Carol Wheatcroft | The Asian Banker | 12APR2012
Traditionally financial institutions have placed the highest emphasis on avoiding data security breaches especially beyond the perimeter of the four walls of the bank. Known as the perimeter based approach, the stress has been to ensure that no matter how data is accessed – by mobile devices such as laptops, by customers accessing the bank by logging into accounts or, through the use of cloud computing technologies - data is transported in a secure fashion. In other words the security focus has been the transport of data from the perimeter to the destination by relying on encryption technologies such as Internet protocol security (IPsec). But this still leaves the data inside the organisation unencrypted and prone to breach.
A new data centric approach that addresses this issue is gaining some ground. Called the data-centric model, the focus is on encryption at the data level rather than on data transportation methodologies including when mobile devices such as laptops and smartphones are used. It ensures that any sensitive data is encrypted whether it is in transit or at rest within the walls of the bank. This approach means institutions need to identify and classify the types of data that they handle in terms of its sensitivity and the losses that could result if it is divulged. In return organisations no longer have to manage and detect data when it leaves the organisation as it is already secure.
This has significant implications. If financial institutions are able to manage encryption at the data level it makes delivering products to the increasing array of mobile devices less risky and the cost and time saving benefits of technology deployment through cloud computing much more appealing. Chief Security Officer’s current concerns about data breaches by customers and third parties with the subsequent reputational impacts are significantly reduced. The loss of encrypted data carries far fewer ramifications than the loss of un-encrypted data from a laptop, smartphone or data hacked from servers.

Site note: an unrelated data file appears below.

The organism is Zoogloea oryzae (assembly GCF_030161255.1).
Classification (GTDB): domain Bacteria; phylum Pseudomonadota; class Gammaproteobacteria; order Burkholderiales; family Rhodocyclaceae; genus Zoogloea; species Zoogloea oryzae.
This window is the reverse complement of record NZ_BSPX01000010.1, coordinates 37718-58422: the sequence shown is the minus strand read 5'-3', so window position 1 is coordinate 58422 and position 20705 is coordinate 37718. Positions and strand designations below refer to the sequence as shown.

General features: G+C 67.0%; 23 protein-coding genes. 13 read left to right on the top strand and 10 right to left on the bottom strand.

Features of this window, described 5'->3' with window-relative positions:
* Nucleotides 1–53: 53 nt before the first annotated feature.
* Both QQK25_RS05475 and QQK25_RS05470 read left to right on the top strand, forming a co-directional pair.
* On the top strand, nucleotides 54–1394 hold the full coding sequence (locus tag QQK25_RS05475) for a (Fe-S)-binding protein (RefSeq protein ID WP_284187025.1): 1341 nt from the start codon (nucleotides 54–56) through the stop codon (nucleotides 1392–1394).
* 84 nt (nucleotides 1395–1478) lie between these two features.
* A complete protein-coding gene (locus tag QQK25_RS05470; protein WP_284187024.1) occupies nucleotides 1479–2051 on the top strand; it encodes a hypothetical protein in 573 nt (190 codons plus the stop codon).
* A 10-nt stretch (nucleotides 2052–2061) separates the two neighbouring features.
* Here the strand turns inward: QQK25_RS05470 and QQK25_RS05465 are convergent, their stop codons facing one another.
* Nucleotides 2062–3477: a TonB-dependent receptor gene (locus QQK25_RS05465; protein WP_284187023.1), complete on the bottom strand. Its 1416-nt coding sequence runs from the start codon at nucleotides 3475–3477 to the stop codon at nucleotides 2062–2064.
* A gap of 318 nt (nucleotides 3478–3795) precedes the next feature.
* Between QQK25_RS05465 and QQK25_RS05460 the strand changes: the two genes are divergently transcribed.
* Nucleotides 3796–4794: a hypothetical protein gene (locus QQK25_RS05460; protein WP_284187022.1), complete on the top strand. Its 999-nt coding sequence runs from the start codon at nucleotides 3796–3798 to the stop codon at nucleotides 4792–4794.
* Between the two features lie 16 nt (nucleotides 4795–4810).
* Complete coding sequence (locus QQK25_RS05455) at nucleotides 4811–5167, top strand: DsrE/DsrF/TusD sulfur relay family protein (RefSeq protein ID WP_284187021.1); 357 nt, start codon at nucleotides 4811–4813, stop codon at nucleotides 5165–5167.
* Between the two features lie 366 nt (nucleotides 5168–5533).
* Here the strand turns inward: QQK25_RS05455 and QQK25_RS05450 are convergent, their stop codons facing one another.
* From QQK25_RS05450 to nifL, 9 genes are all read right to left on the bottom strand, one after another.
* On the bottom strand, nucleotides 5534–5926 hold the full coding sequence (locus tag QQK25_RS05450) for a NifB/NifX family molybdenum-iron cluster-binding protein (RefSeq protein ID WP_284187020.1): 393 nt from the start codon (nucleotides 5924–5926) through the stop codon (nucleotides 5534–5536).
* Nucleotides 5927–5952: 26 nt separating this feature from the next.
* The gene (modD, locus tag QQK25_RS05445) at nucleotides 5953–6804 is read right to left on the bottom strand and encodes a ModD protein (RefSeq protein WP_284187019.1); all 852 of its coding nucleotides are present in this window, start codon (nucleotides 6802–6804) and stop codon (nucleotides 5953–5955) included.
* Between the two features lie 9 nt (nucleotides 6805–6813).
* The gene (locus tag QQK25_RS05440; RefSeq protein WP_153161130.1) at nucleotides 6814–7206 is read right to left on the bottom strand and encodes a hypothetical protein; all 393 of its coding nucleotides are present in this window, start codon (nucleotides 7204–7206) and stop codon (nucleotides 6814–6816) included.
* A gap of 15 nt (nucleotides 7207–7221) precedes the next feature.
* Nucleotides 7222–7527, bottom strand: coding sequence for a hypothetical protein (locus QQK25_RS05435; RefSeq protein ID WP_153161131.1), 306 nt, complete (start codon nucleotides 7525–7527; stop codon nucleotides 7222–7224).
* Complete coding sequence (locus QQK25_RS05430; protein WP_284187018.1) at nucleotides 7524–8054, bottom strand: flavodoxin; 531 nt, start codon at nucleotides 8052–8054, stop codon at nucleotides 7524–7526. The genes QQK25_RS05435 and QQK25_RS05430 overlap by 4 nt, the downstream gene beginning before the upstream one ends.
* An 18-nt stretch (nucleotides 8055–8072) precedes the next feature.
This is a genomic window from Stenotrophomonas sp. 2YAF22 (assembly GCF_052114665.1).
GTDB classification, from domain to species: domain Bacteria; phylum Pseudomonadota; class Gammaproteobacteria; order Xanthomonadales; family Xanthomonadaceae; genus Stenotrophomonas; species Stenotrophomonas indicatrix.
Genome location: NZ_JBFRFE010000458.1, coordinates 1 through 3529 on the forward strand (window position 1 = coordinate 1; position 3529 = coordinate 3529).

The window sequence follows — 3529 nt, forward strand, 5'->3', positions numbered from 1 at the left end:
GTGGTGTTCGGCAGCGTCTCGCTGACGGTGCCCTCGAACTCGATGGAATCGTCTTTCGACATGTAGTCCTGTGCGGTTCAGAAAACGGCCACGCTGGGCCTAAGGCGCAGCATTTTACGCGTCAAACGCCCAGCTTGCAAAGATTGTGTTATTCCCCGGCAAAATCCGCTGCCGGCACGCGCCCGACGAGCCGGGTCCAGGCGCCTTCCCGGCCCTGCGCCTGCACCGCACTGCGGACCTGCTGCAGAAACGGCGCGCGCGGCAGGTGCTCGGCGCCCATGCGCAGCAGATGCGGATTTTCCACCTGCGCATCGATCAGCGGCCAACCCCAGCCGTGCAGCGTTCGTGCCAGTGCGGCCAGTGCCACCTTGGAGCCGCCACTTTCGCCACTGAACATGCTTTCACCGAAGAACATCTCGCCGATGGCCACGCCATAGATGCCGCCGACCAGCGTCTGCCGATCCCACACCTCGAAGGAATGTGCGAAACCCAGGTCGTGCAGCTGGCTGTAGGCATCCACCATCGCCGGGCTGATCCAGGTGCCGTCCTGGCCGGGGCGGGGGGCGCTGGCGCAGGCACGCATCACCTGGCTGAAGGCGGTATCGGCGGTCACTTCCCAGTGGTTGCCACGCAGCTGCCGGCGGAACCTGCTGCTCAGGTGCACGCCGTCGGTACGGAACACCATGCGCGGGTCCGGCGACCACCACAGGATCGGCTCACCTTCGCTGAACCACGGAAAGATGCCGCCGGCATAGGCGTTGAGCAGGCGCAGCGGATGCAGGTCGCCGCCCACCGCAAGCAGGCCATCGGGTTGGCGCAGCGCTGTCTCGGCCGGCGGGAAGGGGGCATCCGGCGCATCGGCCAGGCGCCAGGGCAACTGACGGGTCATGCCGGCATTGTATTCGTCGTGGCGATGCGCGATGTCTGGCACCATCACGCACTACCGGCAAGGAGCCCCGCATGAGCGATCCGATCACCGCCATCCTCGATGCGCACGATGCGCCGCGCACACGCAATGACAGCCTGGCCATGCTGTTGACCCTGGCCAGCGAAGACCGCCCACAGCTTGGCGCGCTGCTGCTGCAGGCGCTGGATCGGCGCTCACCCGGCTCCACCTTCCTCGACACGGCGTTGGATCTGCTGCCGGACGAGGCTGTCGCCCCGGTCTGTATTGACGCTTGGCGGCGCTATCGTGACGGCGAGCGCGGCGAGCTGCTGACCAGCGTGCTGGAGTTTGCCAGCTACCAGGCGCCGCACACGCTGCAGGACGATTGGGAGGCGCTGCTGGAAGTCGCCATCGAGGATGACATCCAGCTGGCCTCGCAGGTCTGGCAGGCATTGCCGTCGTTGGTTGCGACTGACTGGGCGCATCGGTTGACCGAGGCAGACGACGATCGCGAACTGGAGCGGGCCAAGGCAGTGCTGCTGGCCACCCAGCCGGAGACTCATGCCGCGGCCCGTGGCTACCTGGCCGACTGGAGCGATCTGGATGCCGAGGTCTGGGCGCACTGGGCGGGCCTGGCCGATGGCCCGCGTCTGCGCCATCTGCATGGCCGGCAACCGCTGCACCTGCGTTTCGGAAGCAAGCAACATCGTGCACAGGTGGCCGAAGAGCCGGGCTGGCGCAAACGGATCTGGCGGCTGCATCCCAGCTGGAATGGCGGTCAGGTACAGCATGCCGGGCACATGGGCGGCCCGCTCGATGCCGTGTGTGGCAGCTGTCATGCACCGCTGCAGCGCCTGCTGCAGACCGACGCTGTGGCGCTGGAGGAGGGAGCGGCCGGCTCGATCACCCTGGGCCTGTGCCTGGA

So why are more financial institutions not rushing to encrypt their data? The reasons are wide and varied and not least because of the time and effort required to locate, trawl, classify and encrypt the huge amounts of data held by financial institutions. Furthermore there is a perception that many encryption solutions are too difficult to use or that they require too much user involvement.
Are such concerns grounded in fact? Encryption solutions have become more user friendly as suppliers have understood and tried to address the concerns of the financial service industry. For example, Singapore-based Rune Information Security, based their R&D approach on the premise that people creating sensitive data should be empowered to protect it. The resulting product, Deadbolt, is made directly available to the creators and users of sensitive data. When asked why they think this is a better approach, Lance Gaines, president-CTO at Rune Information Security Corporation stated that “Rune’s thinking is that when someone creates sensitive data they should be a part of securing it; they should not just trust their IT departments to magically protect them. Deadbolt was developed with this approach in mind - if you can select it, Deadbolt secures it.”
This seems sensible but are there any parts of the banking world likely to see the need? After all large retail or commercial banks may justifiably continue to take the view that changing their data model to accommodate such tools is simply not cost effective given the enormity of the task. But could a data centric approach offer real benefits to private banking with its wealthy but smaller client base? At first glance this seems highly unlikely. It is within this arena that the issue of data security breaches is at its most acute; high net worth clients demand highly personalised services from discreet private banking institutions with untarnished reputations. Security breaches carry a very heavy reputational cost and changing the data model
carries many risks. But the argument cuts both ways; the data centric model offers better data security as institutions seek to adapt and manage their products and services within highly dynamic environments. The question is will new encryption technologies such as Rune’s speed up the adoption of data centric models?